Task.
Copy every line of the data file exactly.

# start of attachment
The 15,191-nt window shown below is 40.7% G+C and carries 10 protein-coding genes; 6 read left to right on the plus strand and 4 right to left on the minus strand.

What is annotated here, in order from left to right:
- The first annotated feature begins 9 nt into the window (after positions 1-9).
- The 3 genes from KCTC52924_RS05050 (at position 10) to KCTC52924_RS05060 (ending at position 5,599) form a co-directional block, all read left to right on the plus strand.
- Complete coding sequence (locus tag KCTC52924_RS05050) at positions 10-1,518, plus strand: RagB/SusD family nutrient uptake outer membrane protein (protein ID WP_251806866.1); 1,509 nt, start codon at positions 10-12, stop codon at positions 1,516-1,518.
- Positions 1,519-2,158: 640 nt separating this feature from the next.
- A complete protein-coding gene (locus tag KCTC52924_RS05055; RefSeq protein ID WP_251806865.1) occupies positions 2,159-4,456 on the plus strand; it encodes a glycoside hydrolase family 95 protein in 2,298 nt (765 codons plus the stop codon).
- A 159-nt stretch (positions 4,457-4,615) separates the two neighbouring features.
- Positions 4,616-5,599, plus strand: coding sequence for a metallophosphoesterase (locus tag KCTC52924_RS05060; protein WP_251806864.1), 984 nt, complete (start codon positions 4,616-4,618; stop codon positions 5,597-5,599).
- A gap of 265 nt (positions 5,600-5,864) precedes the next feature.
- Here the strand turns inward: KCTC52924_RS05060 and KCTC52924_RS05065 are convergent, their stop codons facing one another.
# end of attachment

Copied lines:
The 15,191-nt window shown below is 40.7% G+C and carries 10 protein-coding genes; 6 read left to right on the plus strand and 4 right to left on the minus strand.

What is annotated here, in order from left to right:
- The first annotated feature begins 9 nt into the window (after positions 1-9).
- The 3 genes from KCTC52924_RS05050 (at position 10) to KCTC52924_RS05060 (ending at position 5,599) form a co-directional block, all read left to right on the plus strand.
- Complete coding sequence (locus tag KCTC52924_RS05050) at positions 10-1,518, plus strand: RagB/SusD family nutrient uptake outer membrane protein (protein ID WP_251806866.1); 1,509 nt, start codon at positions 10-12, stop codon at positions 1,516-1,518.
- Positions 1,519-2,158: 640 nt separating this feature from the next.
- A complete protein-coding gene (locus tag KCTC52924_RS05055; RefSeq protein ID WP_251806865.1) occupies positions 2,159-4,456 on the plus strand; it encodes a glycoside hydrolase family 95 protein in 2,298 nt (765 codons plus the stop codon).
- A 159-nt stretch (positions 4,457-4,615) separates the two neighbouring features.
- Positions 4,616-5,599, plus strand: coding sequence for a metallophosphoesterase (locus tag KCTC52924_RS05060; protein WP_251806864.1), 984 nt, complete (start codon positions 4,616-4,618; stop codon positions 5,597-5,599).
- A gap of 265 nt (positions 5,600-5,864) precedes the next feature.
- Here the strand turns inward: KCTC52924_RS05060 and KCTC52924_RS05065 are convergent, their stop codons facing one another.